La legislación era tan obviamente destructiva que gran parte de la industria del cuidado de la salud se opuso, pero la propuesta estuvo a sólo dos o tres votos de convertirse en ley. Con el margen tan estrecho, las protestas contra el GOP, en Washington y en todo el país, fueron cruciales.

En el Capitolio, por ejemplo, la organización ADAPT organizó un "die-in" en la oficina de McConnell en junio. La policía tuvo que arrancar a algunos manifestantes de sus sillas de ruedas y arrestaron 43 participantes.

Estas acciones ayudar a aumentar la presión sobre los republicanos mientras éstos aún se hallaban en Washington, pero cuando regresaron a sus estados y asistieron a asambleas con sus votantes las cosas no fueron diferentes. Durante todo el año, los legisladores republicanos enfrentado el tipo de oposición una vez movilizada contra los miembros demócratas del Congreso durante la era Obama. Y recibieron el mensaje; muchos cancelaron las apariciones en sus propios distritos.

Los locales del Partido Demócrata pudieron haber convocado alguna de estas protestas, pero las organizaciones de base que las convirtieron en puntos de discordia establecieron un marcado contraste con la actitud de mantener la cabeza baja que el partido prefirió.

La estrategia demócrata amontó a darle cuerda a los republicanos para que se ahorquen, y esperar por la próxima elección. Este cinismo se cristalizó después de que los republicanos de la cámara baja votaron su proyecto de ley de salud, y un grupo de fatuos demócratas comenzó prematuramente a celebrar las victorias electorales por venir.

No podemos confiar en que los demócratas vayan a luchar, incluso contra la destrucción de Obamacare. Es más probable, de hecho, que McConnell obtenga algunos Senadores demócratas para sacar una versión alterada de la propuesta republicana.

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LA IZQUIERDA debe recordar esto: Tomó un movimiento de protesta desafiar a Trump y los republicanos en el tema de la salud.

Esto encaja con la lección primordial de la era Trump, tanto durante su campaña electoral, como en los primeros meses de su presidencia. ¿Qué lección?: No puedes luchar contra la derecha desde el centro.

Trump y los republicanos tienen una cosa a su favor: El sistema de salud es un desastre para millones de personas. Las medidas positivas en ACA son anuladas por su núcleo tóxico, dejando a las aseguradoras libres para atrapar a los más necesitados, obligándolos a comprar su producto defectuoso y caro.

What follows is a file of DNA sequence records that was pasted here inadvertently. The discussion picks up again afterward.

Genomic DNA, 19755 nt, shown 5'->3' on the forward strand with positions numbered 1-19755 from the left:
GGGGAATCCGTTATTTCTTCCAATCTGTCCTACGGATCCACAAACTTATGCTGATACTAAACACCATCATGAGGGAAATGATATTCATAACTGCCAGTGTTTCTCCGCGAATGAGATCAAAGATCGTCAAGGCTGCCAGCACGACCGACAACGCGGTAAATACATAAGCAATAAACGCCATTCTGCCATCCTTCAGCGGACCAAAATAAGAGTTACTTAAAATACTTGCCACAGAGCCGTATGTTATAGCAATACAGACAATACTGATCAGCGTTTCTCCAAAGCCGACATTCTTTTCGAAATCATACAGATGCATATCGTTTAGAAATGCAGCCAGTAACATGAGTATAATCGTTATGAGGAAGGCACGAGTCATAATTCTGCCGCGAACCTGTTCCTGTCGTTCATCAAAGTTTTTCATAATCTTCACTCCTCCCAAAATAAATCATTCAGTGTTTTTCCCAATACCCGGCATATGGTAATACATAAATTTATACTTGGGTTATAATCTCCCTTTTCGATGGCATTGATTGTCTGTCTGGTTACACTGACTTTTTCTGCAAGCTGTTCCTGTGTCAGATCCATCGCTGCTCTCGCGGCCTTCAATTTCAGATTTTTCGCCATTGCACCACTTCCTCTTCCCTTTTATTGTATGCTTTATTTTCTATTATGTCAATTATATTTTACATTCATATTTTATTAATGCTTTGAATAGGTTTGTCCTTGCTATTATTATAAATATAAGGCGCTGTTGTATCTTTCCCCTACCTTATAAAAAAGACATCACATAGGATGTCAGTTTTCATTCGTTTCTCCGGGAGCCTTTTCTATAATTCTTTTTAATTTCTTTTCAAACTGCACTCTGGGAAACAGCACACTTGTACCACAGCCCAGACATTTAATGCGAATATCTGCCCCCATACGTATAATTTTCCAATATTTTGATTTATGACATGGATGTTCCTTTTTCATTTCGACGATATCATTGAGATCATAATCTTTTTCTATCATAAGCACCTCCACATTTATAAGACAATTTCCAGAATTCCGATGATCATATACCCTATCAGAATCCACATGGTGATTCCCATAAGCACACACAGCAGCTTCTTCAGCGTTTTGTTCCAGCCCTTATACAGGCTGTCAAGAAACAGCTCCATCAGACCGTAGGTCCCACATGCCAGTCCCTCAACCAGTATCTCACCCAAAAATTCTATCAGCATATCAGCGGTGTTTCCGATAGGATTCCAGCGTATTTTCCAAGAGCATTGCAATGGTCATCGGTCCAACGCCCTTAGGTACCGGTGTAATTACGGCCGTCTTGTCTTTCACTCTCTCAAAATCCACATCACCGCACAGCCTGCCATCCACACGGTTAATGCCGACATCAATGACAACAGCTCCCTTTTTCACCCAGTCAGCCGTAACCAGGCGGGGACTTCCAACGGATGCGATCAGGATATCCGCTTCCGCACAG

Desde la aprobación de ACA en 2010, la industria de seguros ha logrado aflojar las nuevas regulaciones federales, descubriendo cómo jugar con la ley para maximizar sus ganancias. Las primas están en alza, junto con el costo para los asegurados, y los "mercados" de ACA, donde un individuo debe comprar su seguro, están en peligro de quiebra, así como las aseguradoras se retiran en algunos estados.

Esas no son mentiras de Trump o propaganda republicana.

La cura, por supuesto, no es el veneno del GOP. La cura es una ruptura radical, una que Obama nunca consideró en 2009: Un sistema de pago-único que proporcione atención universal de salud, como existe en casi todos los países industrializados del mundo.

Esta urgente necesidad es ahora compartida por un número más amplio de personas. A pesar de las calumnias de la industria de la salud, un tercio de la gente dijo a Pew Reaserch Center que apoyan tal alternativa. Un 60 por ciento dice que el gobierno federal debe ser responsable de asegurar la cobertura médica para todos los estadounidenses, lo que es sólo posible bajo un sistema de pago-único.

El tiempo ha llegado para que los que apoyamos Medicare para todos tomemos la iniciativa. Pero eso requiere una comprensión clara de lo que obstaculiza nuestro camino: la industria de la salud y de seguros, los republicanos, por supuesto, pero también los demócratas.

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DESTRIPADOS DE su poder en Washington por las elecciones de 2016, los líderes demócratas sienten la libertad para dar apoyo retórico a un sistema de pago-único. Por primera vez, la mayoría de los demócratas de la cámara baja ha registrado su apoyo a una propuesta de Medicare para todos. No sólo Bernie Sanders, sino también los senadores Elizabeth Warren, Kirsten Gillibrand y Kamala Harris han expresado diverso grado de respaldo.

Pero para cuando las papas queman, el entusiasmo demócrata se enfría.

En California este año, donde el gobernador es un demórata, los activistas por el derecho a la salud presionaron a la legislatura estatal, totalmente controlada por los demócratas, a tomar un proyecto de ley que habría comenzado a trabajar en un sistema de pago-único.